MCQ THEORIES OF ELASTIC FAILURE

 

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MCQ THEORIES OF ELASTIC FAILURE

MCQ help to understand the topic in great depth. Then, it will be easy to apply these theories in the design of various machine parts.

Maximum principal stress theory is applicable to

(a) Ductile materials         

(b) Brittle materials
(c) Composite materials
(d) None
(Ans: b)

Under maximum principal stress theory, maximum principal stress is equal to

(a) Allowable stress in tension
(b) Allowable stress in compression
(c) Allowable stress in shear
(d) None
(Ans: a)

Maximum principal theory is also known as

(a) Guest Theory
(b) Beltrami Theory
(c) Rankine Theory
(d) None
(Ans: c)

Maximum principal theory is also known as

(a) Beltrami Theory
(b) Maximum normal stress theory
(c) Saint Venant’s theory
(d) None
(Ans: b)

Maximum principal stress is equal to

(a) (σx + σy)/2 + [ (σx –σy)2 + τ2]0.5
(b) (σx + σy)/2 + 0.5 [ (σx –σy)2 + τ2]0.5
(c) (σx + σy)/2 + 0.5 [ (σx –σy)2 + 4τ2]0.5
(d) None
(Ans: c)

Maximum shear stress theory is also called as

(a) Beltrami theory
(b) Coulomb’s theory
(c) Haigh theory
(d) None
(Ans: b)

Maximum shear stress theory is also called as

(a) Beltrami theory
(b) Haigh theory
(c) Tresca theory
(d) None
(Ans: c)

Maximum shear stress theory is also called as

(a) Guest’s theory
(b) Haigh theory
(c) Rankine theory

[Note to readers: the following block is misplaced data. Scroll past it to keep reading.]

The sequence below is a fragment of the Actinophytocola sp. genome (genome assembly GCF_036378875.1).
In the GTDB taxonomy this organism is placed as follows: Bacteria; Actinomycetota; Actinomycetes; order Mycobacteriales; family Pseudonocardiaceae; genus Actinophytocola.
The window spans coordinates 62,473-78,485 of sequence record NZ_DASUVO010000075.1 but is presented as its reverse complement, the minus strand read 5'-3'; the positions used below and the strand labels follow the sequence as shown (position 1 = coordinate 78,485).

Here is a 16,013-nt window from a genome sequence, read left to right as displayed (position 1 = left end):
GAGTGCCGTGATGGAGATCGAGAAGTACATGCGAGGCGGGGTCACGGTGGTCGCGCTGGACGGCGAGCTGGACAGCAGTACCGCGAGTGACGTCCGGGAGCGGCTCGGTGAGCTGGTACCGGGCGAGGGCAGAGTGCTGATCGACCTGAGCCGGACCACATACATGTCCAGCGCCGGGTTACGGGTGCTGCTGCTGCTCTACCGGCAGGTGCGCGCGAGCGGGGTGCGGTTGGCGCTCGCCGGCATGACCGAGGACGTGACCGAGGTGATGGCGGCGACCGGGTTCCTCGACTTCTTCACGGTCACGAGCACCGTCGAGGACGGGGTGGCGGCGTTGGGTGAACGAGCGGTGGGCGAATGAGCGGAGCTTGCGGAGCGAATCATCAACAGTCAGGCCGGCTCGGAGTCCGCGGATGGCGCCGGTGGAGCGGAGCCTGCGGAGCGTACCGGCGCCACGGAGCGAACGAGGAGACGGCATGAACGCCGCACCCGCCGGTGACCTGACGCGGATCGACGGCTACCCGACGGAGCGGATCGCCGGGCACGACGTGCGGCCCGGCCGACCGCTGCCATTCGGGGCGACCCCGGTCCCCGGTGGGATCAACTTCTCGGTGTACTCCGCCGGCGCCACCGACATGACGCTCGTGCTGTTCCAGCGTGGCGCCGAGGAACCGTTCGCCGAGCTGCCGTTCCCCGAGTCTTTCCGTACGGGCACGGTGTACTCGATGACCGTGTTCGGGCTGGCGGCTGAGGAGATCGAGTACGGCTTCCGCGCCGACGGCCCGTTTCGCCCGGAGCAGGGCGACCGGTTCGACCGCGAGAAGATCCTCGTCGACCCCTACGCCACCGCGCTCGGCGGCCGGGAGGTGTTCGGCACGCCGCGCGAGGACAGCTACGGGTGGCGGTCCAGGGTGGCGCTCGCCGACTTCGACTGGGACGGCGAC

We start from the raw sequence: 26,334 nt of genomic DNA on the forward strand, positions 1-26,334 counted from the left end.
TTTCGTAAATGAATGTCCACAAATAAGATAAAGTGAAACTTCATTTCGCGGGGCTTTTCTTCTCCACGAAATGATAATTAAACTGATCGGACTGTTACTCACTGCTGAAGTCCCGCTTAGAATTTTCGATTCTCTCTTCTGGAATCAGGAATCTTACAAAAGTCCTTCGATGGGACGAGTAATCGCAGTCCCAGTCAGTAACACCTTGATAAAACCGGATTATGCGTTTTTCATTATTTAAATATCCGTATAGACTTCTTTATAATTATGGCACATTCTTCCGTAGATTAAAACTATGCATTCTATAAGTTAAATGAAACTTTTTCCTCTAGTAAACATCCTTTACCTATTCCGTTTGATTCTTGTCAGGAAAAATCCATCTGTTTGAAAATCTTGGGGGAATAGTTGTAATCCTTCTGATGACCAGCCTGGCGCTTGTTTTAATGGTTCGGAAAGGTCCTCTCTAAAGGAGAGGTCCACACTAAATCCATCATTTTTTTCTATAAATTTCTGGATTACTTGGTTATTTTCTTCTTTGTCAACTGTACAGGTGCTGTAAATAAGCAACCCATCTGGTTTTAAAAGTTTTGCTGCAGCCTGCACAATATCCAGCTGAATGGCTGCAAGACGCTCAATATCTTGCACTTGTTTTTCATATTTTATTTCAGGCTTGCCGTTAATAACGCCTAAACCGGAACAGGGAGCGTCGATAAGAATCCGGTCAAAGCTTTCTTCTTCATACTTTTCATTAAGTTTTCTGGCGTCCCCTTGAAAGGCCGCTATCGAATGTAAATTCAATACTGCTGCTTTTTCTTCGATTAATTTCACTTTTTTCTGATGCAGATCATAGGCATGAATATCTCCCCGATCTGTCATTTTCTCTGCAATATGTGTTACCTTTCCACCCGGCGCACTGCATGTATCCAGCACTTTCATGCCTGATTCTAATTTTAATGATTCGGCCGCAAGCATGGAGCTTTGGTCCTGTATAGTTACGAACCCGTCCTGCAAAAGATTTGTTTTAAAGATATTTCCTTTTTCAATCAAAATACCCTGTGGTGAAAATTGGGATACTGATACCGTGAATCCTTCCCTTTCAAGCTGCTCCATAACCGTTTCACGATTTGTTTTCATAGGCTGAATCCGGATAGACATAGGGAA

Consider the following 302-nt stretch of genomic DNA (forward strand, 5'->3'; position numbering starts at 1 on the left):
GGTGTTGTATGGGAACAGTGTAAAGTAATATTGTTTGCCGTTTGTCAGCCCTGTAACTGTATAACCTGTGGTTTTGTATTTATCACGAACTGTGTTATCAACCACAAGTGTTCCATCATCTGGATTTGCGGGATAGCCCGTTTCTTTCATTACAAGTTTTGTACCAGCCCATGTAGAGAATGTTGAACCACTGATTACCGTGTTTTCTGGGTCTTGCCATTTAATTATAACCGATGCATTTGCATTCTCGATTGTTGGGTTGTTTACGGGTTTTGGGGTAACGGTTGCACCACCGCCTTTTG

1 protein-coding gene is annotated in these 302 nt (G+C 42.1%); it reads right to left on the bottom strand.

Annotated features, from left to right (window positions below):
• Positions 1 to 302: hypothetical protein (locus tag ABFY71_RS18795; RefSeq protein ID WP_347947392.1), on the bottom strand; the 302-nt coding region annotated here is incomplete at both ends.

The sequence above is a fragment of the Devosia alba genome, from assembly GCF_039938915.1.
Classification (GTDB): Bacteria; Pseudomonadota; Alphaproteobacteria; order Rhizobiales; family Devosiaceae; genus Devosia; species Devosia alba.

(d) None
(Ans: a)

Maximum shear stress theory is applicable to

(a) Ductile materials
(b) Brittle materials
(c) Composite materials
(d) None
(Ans: a)

Under maximum shear stress theory, maximum shear stress is equal to

(a) Allowable stress in tension
(b) Allowable stress in compression
(c) Allowable stress in shear
(d) None
(Ans: c)

Maximum shear stress is equal to

(a) (σ1 –σ2)/2
(b) (σ1 + σ2)/2
(c) (σ1 + 2σ2)/2
(d) None
(Ans: a)

Maximum principal strain theory is applicable to

(a) Ductile materials
(b) Brittle materials
(c) Composite materials
(d) None
(Ans: b)

Maximum principal strain theory is also called as

(a) Guest’s theory
(b) Haigh theory
(c) St.Venant’s theory
(d) None
(Ans: c)

Maximum principal strain is equal to when σ1 and σ2 are tensile

(a) (σ1 –µσ2)/E
(b) (σ1 + µσ2)/E
(c) (–σ1 –µσ2)/E
(d) None
(Ans:a)

Maximum total strain energy theory is also known as

(a) Guest’s theory
(b) Haigh theory
(c) St.Venant’s theory
(d) None
(Ans: b)

Maximum total strain energy theory is also known as

(a) Guest’s theory
(b) St.Venant’s theory
(c) Beltrami theory
(d) None
(Ans: c)

Maximum total strain energy theory is also known as

(a) Huber theory
(b) Rankine theory
(c) St.Venant’s theory
(d) None
(Ans: a)

Maximum total strain energy is equal to

(a) (σ12 +σ22)/2E
(b) ( σ12 +σ22+ 2µ σ1 σ2)/2E
(c) ( σ12 +σ22— 2µ σ1 σ2)/2E
(d) None
(Ans: c)

Maximum total strain energy theory is applicable to

(a) Ductile materials
(b) Brittle materials
(c) Composite materials
(d) None
(Ans:b)

Shear strain energy theory is also known as

(a) Huber theory
(b) Rankine theory
(c) Mises-Hencky theory
(d) None
(Ans: c)

Shear strain energy theory is also known as

(a) Von Mises Theory
(b) Coulomb’s theory
(c) Rankine theory
(d) None
(Ans: a)

Shear strain energy theory is also known as

(a) Coulomb’s theory
(b) Distortion energy theory
(c) Rankine theory
(d) None
(Ans: b)

Shear strain energy is equal to

(a) [( σ12 +σ22+ (σ1 + σ2)2]/12E
(b) [( σ12 +σ22 + (σ1 — σ2)2]/12G
(c) [(σ12 +σ22 + (σ1 + σ2)2]/12G
(d) None
(Ans: b)

Maximum total strain energy theory is applicable to

(a) Ductile materials
(b) Brittle materials
(c) Composite materials
(d) None
(Ans: a)